The executive director of Rebuild, Philadelphia’s multimillion-dollar initiative funded by its tax on soda and other sweetened beverages, resigned Friday, according to city officials.
Nicole Westerman, hired by Mayor Jim Kenney in 2016 to lead the Rebuild program to improve parks, recreation centers, and libraries, left on her own accord, said Maita Soukup, a spokesperson for Rebuild. “However, the Managing Director’s Office agrees that the time is right for a change in leadership to advance Rebuild’s progress in the years ahead,” Soukup said in a statement.
Kira Strong, Rebuild’s deputy director for design and construction, will serve as interim executive director, said Brian Abernathy, managing director.
The change comes as Kenney is expected to win a second term on Tuesday. Kenney has touted Rebuild — along with pre-K and community schools, the other initiatives funded by the city’s beverage tax — as one of the signature achievements of his first term. Work is underway at 56 parks, recreation centers, and libraries, and more than $124 million in funding for those projects has been spent or committed.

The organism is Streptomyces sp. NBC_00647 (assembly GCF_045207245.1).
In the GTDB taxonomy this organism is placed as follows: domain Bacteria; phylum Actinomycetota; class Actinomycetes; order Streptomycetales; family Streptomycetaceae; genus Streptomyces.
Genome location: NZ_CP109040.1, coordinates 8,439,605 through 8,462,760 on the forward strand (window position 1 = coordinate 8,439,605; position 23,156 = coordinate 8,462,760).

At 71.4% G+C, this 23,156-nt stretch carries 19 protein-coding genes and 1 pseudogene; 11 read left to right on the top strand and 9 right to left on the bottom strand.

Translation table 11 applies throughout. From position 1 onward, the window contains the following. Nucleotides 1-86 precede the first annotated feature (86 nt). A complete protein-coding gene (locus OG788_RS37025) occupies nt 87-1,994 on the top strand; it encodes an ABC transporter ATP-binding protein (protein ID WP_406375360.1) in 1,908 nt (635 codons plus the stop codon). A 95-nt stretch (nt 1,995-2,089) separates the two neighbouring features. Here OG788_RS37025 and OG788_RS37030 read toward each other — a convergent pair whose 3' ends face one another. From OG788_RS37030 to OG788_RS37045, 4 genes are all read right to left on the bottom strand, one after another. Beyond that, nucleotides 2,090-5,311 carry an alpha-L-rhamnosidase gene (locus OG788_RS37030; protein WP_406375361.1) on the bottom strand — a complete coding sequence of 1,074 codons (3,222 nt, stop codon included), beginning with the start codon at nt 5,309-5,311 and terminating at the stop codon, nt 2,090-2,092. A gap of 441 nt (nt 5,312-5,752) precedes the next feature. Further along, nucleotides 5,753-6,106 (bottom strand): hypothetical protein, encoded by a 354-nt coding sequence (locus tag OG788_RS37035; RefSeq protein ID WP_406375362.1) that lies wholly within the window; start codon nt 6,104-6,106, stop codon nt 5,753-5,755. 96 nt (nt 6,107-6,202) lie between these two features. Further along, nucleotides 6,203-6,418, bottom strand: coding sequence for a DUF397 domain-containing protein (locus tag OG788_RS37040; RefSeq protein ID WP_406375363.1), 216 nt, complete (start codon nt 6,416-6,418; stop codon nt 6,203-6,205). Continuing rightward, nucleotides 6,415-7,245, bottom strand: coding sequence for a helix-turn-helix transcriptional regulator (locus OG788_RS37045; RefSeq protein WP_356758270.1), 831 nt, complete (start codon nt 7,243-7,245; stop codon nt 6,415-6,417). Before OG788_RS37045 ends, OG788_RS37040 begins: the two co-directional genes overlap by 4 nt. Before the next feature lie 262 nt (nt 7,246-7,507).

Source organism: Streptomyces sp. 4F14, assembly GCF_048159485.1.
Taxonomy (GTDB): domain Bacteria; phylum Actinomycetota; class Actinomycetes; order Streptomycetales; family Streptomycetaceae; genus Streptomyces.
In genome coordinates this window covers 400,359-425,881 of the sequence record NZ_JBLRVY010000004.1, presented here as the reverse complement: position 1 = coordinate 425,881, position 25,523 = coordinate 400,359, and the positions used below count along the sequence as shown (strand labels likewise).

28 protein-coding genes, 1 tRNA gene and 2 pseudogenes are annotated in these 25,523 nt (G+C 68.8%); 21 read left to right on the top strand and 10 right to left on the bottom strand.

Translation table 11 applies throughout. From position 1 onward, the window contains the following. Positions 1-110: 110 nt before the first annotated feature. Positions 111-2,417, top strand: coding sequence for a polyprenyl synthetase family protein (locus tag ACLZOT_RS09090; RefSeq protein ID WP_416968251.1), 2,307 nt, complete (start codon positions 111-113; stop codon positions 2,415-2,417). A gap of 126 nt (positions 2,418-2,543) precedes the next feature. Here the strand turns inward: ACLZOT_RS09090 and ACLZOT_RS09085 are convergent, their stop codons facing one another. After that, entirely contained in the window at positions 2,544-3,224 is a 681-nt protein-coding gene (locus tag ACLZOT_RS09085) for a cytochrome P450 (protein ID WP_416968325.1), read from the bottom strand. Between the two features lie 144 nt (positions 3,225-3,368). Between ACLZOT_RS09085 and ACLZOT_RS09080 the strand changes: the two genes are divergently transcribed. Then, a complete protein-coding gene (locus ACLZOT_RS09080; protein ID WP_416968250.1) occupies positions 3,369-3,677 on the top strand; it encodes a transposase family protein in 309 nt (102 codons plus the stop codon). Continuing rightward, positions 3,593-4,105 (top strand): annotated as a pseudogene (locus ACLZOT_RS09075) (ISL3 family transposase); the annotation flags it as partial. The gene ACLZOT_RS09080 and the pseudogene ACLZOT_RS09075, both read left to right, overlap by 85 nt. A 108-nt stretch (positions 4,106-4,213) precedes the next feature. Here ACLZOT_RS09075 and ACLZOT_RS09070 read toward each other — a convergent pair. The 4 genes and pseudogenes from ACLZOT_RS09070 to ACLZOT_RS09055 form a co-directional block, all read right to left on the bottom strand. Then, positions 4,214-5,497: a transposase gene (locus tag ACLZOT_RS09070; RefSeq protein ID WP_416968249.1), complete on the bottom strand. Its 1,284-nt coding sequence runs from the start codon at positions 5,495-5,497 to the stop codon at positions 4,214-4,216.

Rebuild also aims to diversify the building trades, with the goal of offering a portion of construction contracts to firms owned by women and minorities. Kenney and City Council have clashed over Rebuild’s diversity promises.
Originally billed as a $500 million project, the total money involved was scaled back after the beverage tax raised less revenue than initially expected. The city issued the first $86.5 million bond for the Rebuild program last year. Additional funding is expected from two more bonds, as well as the city’s capital budget and outside grants.
“I’m grateful for Nicole’s hard work and all that she has done for Rebuild and our city,” Kenney said in a statement. “This ambitious initiative is extremely important to me, and she is responsible for where it stands today. We thank her for her service and wish her the best in her next endeavors.”
Westerman could not be reached for comment Monday. As executive director of Rebuild, Westerman earned an annual salary of $147,290, according to city payroll data.
Abernathy said Westerman’s experience helped successfully launch Rebuild. Strong has also worked with Rebuild for the last three years and previously was executive director of People’s Emergency Center Community Development Corporation in West Philadelphia.
“I’m confident that Rebuild will continue to succeed under Kira’s leadership,” Abernathy said.
Soukup said the administration would share information about a search process for a permanent executive director in the coming weeks.